• Frequent trading (or “in-and-out” purchases and sales of securities) in a manner that is inconsistent with your investor profile
  • Excessive fees across your entire account or within a particular segment of your portfolio

The SEC also warns, “[b]e aware that excessive trading can occur even if the overall account value increases.  Also, remember that your account statements, trade confirmations, and online account do not disclose all fees.” In other words, even if you are making money overall or if excessive fees are not showing up in your account, you could still be losing out due to excessive trading.

No one is immune to the risks of investment fraud. Scam artists and unscrupulous brokers do not discriminate when it comes to targeting unsuspecting investors.

- Jacob H. Zamansky

Proving Account Churning

For most investors, recovering fraudulent investment losses due to account churning involves filing for arbitration with the Financial Industry Regulatory Authority (FINRA). Registered brokers and brokerage firms are required to submit to FINRA arbitration for investor claims, and arbitration provides an opportunity to recover fraudulent investment losses without the time commitment and hassle of going to court. To recover financial compensation for account churning in arbitration, an investor must be able to prove that:

  • The broker had access to and control over the investor’s account
  • The broker engaged in conduct that constitutes excessive trading under SEC Rule 15c1-7 or another applicable provision of federal law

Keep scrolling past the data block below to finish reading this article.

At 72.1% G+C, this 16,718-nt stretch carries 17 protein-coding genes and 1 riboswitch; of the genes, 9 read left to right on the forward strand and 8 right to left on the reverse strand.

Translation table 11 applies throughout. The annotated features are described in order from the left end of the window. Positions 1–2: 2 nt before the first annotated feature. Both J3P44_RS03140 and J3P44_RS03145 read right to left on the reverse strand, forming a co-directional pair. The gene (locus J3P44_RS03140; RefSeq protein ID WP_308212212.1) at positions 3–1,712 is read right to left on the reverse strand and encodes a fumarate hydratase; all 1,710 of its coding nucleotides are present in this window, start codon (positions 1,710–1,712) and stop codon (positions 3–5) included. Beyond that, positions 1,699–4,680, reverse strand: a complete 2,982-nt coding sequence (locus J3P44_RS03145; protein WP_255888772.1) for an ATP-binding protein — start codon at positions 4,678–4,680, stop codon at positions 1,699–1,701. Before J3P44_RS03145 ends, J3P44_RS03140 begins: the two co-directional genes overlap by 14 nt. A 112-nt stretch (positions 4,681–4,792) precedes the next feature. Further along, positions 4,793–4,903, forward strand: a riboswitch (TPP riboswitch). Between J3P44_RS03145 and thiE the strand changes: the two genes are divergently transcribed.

• The broker acted with the intent to defraud the investor or profit at the investor’s expense

When seeking to recover fraudulent investment losses through FINRA arbitration, it is essential to have an experienced legal team on your side. At Zamansky, LLC our attorneys have decades of experience helping investors secure compensation in FINRA arbitration nationwide. During your free initial consultation, we will examine the transactions in your portfolio to determine whether you have a cause of action for excessive trading (or any other form of investment fraud), and if so, we will take legal action on your behalf at no out-of-pocket cost to you.

6 Key Facts about FINRA Arbitration for Individual Investors

FINRA arbitration is a legal process that results in a legally-binding decision without the need to go to court. FINRA arbitrators are experts in investment fraud, and each year they handle hundreds of cases that result in hundreds of millions of dollars in fines and restitution.